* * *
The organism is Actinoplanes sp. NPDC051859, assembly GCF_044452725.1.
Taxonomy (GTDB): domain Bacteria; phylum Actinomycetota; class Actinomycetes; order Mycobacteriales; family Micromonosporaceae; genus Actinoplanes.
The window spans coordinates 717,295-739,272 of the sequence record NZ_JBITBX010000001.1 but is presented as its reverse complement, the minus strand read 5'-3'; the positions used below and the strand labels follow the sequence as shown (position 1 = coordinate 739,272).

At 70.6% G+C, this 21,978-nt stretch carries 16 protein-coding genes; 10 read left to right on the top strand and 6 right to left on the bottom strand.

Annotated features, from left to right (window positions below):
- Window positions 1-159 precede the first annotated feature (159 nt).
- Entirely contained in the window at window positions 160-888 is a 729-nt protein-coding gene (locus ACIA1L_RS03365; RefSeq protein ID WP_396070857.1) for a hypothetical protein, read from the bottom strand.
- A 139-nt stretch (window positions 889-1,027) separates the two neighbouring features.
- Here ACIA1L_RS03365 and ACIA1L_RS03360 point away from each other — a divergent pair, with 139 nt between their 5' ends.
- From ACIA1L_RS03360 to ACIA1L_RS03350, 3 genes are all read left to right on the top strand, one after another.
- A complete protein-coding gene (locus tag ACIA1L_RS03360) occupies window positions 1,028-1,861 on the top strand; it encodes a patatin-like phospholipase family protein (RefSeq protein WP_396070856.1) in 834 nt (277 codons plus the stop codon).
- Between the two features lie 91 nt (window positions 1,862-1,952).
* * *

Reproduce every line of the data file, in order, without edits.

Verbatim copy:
The organism is Actinoplanes sp. NPDC051859, assembly GCF_044452725.1.
Taxonomy (GTDB): domain Bacteria; phylum Actinomycetota; class Actinomycetes; order Mycobacteriales; family Micromonosporaceae; genus Actinoplanes.
The window spans coordinates 717,295-739,272 of the sequence record NZ_JBITBX010000001.1 but is presented as its reverse complement, the minus strand read 5'-3'; the positions used below and the strand labels follow the sequence as shown (position 1 = coordinate 739,272).

At 70.6% G+C, this 21,978-nt stretch carries 16 protein-coding genes; 10 read left to right on the top strand and 6 right to left on the bottom strand.

Annotated features, from left to right (window positions below):
- Window positions 1-159 precede the first annotated feature (159 nt).
- Entirely contained in the window at window positions 160-888 is a 729-nt protein-coding gene (locus ACIA1L_RS03365; RefSeq protein ID WP_396070857.1) for a hypothetical protein, read from the bottom strand.
- A 139-nt stretch (window positions 889-1,027) separates the two neighbouring features.
- Here ACIA1L_RS03365 and ACIA1L_RS03360 point away from each other — a divergent pair, with 139 nt between their 5' ends.
- From ACIA1L_RS03360 to ACIA1L_RS03350, 3 genes are all read left to right on the top strand, one after another.
- A complete protein-coding gene (locus tag ACIA1L_RS03360) occupies window positions 1,028-1,861 on the top strand; it encodes a patatin-like phospholipase family protein (RefSeq protein WP_396070856.1) in 834 nt (277 codons plus the stop codon).
- Between the two features lie 91 nt (window positions 1,862-1,952).